Here are some answers to questions many patients have about our services and procedures...
How does balloon sinuplasty (balloon sinus dilation) work to treat chronic or recurrent sinusitis?
In chronic and recurrent sinusitis, blocked sinus drainage pathways can prevent effective drainage, airflow and healing. When first line medication therapies fail to resolve symptoms and inflammation, or patients experience multiple bouts of sinusitis, balloon sinuplasty may be an appropriate treatment option.
The goal of balloon sinuplasty is to expand the sinus openings and drainage pathways to restore airflow, aid drainage and promote healing. After locating the treatment area and applying local anesthesia, your physician will place the small balloon, inflate the balloon to dilate the treatment area, and then deflate and remove the balloon.
How long does the balloon sinuplasty procedure take?
Procedure length is dependent on your specific condition and anatomy. You should expect to spend around one and a half to two hours at the office, to allow time for pretreatment preparation and post treatment examination. Consult your physician to better understand the details of your procedure.
What are the benefits of an in-office balloon sinuplasty procedure?
Office based procedures performed under local anesthesia allow you to avoid the negative effects, costs or risks associated with general anesthesia.
Will the procedure require any anesthesia?
Balloon sinuplasty can be performed under local anesthesia, in an office.
In certain circumstances, balloon sinuplasty may also be used in combination with modern sinus surgery tools. In these instances, it may be performed in an operating room, under general anesthesia.
How quickly after treatment can I return to normal activities?
Many patients can resume normal activities immediately. Your doctor may recommend you refrain from very strenuous activities (such as heavy lifting) for a week after the treatment.
Are there any potential risks and complications associated with balloon sinus dilation?
As with any medical procedure, potential risks and complications exist with balloon sinuplasty. Consult your doctor to determine if your condition presents any special risks. Your physician will review potential complications of balloon sinuplasty with you. Possible side effects include, but are not limited to, post-operative bleeding; pain and swelling; allergic reaction to anesthesia or other medications administered during the procedure; or infection. Your condition may not respond to this treatment.
Is balloon sinuplasty suitable for everyone?
Only your physician can tell you if balloon sinuplasty is a viable option to treat your sinusitis. Experience has shown that many patients with recurring or persistent sinusitis can be treated effectively with balloon sinus dilation. Of course, not everyone with chronic sinusitis is a candidate for balloon sinuplasty, and these patients can often find relief with traditional FESS (functional endoscopic sinus surgery).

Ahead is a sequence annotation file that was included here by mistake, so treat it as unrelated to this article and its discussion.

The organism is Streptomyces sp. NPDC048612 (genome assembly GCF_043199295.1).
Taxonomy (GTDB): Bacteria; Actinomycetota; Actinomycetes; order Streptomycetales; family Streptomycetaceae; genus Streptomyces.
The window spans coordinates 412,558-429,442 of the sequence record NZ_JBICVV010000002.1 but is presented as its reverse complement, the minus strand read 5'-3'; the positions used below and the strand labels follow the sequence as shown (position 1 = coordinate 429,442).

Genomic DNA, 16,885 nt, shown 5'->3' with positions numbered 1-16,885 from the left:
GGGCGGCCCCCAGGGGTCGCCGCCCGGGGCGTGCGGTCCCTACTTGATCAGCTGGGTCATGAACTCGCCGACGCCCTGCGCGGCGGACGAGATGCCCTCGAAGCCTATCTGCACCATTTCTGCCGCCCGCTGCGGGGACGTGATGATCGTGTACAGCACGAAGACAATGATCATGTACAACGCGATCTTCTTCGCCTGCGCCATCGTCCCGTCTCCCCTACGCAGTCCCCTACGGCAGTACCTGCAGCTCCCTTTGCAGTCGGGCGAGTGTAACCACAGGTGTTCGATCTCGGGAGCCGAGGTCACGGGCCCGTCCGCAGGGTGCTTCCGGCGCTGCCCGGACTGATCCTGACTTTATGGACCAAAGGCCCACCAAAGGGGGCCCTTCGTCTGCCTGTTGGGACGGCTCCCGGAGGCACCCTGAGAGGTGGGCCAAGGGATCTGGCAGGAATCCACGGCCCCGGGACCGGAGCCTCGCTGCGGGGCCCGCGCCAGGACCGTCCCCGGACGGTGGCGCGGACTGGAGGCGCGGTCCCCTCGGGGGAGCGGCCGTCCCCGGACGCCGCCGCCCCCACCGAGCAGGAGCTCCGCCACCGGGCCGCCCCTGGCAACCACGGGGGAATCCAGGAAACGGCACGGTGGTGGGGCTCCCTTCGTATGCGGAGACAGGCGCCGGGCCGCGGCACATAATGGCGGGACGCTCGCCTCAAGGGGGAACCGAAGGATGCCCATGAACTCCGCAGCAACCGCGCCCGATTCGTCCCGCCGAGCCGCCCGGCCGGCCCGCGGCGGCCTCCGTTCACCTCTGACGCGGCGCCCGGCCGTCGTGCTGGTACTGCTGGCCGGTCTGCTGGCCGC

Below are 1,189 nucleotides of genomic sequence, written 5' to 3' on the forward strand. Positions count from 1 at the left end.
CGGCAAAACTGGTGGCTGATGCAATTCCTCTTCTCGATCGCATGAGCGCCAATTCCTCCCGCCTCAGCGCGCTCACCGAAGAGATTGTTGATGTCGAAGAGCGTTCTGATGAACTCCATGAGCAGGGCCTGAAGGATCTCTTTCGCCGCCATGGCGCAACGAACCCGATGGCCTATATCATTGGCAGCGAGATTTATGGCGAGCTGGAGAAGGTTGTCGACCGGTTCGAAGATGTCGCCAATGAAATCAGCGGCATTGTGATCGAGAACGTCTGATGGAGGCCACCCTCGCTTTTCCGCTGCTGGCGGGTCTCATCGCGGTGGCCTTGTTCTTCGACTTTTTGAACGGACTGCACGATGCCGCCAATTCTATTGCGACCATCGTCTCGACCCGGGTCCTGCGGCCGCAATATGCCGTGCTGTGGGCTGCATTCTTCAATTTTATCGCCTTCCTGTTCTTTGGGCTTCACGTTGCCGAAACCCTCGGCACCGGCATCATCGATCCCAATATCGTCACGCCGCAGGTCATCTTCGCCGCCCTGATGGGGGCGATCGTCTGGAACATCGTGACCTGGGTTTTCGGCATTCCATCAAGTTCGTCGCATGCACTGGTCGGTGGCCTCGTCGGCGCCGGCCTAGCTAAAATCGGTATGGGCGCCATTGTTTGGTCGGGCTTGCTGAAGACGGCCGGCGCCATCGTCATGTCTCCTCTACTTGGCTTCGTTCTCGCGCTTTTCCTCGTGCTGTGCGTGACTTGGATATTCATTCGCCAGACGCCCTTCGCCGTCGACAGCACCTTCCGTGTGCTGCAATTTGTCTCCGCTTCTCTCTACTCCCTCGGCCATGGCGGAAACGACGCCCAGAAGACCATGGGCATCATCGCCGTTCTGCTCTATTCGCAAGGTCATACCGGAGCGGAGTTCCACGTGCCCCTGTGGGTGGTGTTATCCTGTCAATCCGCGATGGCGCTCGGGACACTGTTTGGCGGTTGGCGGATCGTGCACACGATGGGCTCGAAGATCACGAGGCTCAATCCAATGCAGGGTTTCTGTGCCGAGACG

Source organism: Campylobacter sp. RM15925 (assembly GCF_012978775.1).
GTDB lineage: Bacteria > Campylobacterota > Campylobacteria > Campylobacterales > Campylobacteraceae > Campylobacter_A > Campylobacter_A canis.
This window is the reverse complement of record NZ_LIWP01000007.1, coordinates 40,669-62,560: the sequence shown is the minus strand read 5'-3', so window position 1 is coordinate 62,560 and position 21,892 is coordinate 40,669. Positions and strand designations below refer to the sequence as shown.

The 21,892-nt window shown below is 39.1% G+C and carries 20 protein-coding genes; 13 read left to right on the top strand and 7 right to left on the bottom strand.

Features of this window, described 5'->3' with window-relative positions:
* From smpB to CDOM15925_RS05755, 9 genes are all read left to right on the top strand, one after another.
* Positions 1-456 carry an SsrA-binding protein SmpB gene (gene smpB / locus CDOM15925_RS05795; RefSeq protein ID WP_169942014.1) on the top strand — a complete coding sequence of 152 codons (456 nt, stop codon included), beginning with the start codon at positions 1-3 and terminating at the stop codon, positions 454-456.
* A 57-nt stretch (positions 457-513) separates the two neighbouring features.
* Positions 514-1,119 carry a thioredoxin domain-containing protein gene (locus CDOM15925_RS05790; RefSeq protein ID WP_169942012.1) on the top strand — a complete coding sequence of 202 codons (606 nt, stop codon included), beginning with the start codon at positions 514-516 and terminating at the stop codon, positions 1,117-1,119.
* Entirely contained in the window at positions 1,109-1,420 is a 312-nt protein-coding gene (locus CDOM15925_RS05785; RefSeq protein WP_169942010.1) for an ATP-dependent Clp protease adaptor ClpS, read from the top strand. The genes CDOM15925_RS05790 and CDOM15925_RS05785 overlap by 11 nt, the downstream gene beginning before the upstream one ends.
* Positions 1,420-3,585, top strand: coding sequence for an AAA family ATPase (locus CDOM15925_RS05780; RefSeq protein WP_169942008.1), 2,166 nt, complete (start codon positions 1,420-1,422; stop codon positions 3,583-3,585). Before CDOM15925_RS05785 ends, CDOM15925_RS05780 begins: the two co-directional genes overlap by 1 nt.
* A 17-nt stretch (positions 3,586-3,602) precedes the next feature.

Am I a candidate for a hearing aid?
There is a simple test to figure out if you're a candidate. Just ask yourself if either of the following sounds familiar for you or a loved one:
- “I can hear but I can’t understand.”
- “I just can’t hear my grandchildren”
- “If someone tries to get my attention when my back is turned, I won’t hear them.”
- “I’m always asking people to repeat themselves”
- “If people stop mumbling, I could understand them better”
- “I wish I could participate in the conversations when we are at the restaurant.”
- “I’ve been having ringing in my ears for several years.”
- “My family complains that I turn the TV up too loud.”
If you answer YES to these, we suggest you contact our offices to schedule an appointment with our audiology specialists today!
What hearing aid styles do you offer?
We offer a variety of hearing aid styles to best fit with your lifestyle.
In The Ear
With today’s technology, even people with severe losses can be properly fitted with an In-the-Ear (ITE) style of aid. Many consider this style to be more discreet than the style of hearing aids that are worn behind the ear.
In The Canal
In-The-Canal (ITC) hearing aid can be even more discreet than the In-The-Ear model. However, there are other factors that influence a person’s ability to wear a ITC hearing aid, such as degree of hearing loss, ear canal size, and manual dexterity.
Completely In The Canal
This is the smallest hearing aid available. As with the In-the-Canal style of aid, there are many factors that must be considered when deciding if a Completely-in-the-Canal (CIC) is right for the wearer. These include the size and shape of the ear canal, degree of hearing loss, and manual dexterity.
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